Marijuana-Company Debt Is Surging Along With Their Shares

(Bloomberg) -- Marijuana mania is spreading from stocks to debt.

While none of the big cannabis companies have issued an outright bond yet, several have sold convertible debt and investors are lapping it up.

Aurora Cannabis Inc.’s C$230 million ($177 million) of 5 percent unsecured convertible debt due 2020 is trading at about 113 percent of face value while Canopy Growth Corp.’s C$600 million of 4.25 percent convertibles due 2023 are trading around 150 percent, according to two people familiar with the notes who requested anonymity because the matter isn’t public. Supreme Cannabis Co.’s convertible bonds announced on Wednesday are trading a little over par while Organigram Holdings Inc.’s convertibles are listed at 130 percent.

Marijuana-Company Debt Is Surging Along With Their Shares

Most players in these notes are retail investors, as well as some convertible arbitrage players and U.S. hedge funds and boutiques, according to one of the people.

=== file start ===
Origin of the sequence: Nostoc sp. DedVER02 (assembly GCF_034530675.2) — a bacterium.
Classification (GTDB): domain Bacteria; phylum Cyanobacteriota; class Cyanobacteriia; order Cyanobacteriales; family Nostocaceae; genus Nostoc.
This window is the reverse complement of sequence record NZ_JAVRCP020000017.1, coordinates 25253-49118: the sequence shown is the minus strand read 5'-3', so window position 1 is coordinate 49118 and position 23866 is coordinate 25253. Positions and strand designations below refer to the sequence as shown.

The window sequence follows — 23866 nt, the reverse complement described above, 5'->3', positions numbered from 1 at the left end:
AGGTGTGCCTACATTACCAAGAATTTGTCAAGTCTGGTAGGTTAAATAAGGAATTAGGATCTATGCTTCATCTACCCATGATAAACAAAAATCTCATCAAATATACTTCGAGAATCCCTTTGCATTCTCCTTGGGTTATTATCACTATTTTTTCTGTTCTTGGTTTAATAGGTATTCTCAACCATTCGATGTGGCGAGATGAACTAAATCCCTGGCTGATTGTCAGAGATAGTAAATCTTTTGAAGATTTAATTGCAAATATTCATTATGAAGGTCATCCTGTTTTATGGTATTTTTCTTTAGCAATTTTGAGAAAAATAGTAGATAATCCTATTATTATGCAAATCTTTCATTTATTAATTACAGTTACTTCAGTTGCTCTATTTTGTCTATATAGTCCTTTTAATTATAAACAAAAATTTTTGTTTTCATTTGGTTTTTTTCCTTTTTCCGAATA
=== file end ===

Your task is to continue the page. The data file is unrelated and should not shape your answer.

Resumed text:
The gains are bucking a rout in global government bonds spurred by concerns over rising interest rates and outpacing the iShares Advantaged Convertible Bond Index Fund, which has returned 2.6 percent this year.

Cannabis assets are soaring with Canada poised to legalize recreational pot on Oct. 17 and acceptance of the drug starting to spread. The BI Canada Cannabis Competitive Peers Index has doubled in the past 12 months.

Tilray Inc. the world’s largest publicly traded marijuana company, announced plans Wednesday to raise $400 million to expand its coffers through a private placement of convertible bonds. Nanaimo, British Columbia-based Tilray, which has a valuation of about $13.5 billion, said the interest rate on the senior notes, due 2023, will be determined at the time of pricing and will be convertible into cash, shares or a combination of cash and shares, the company said.

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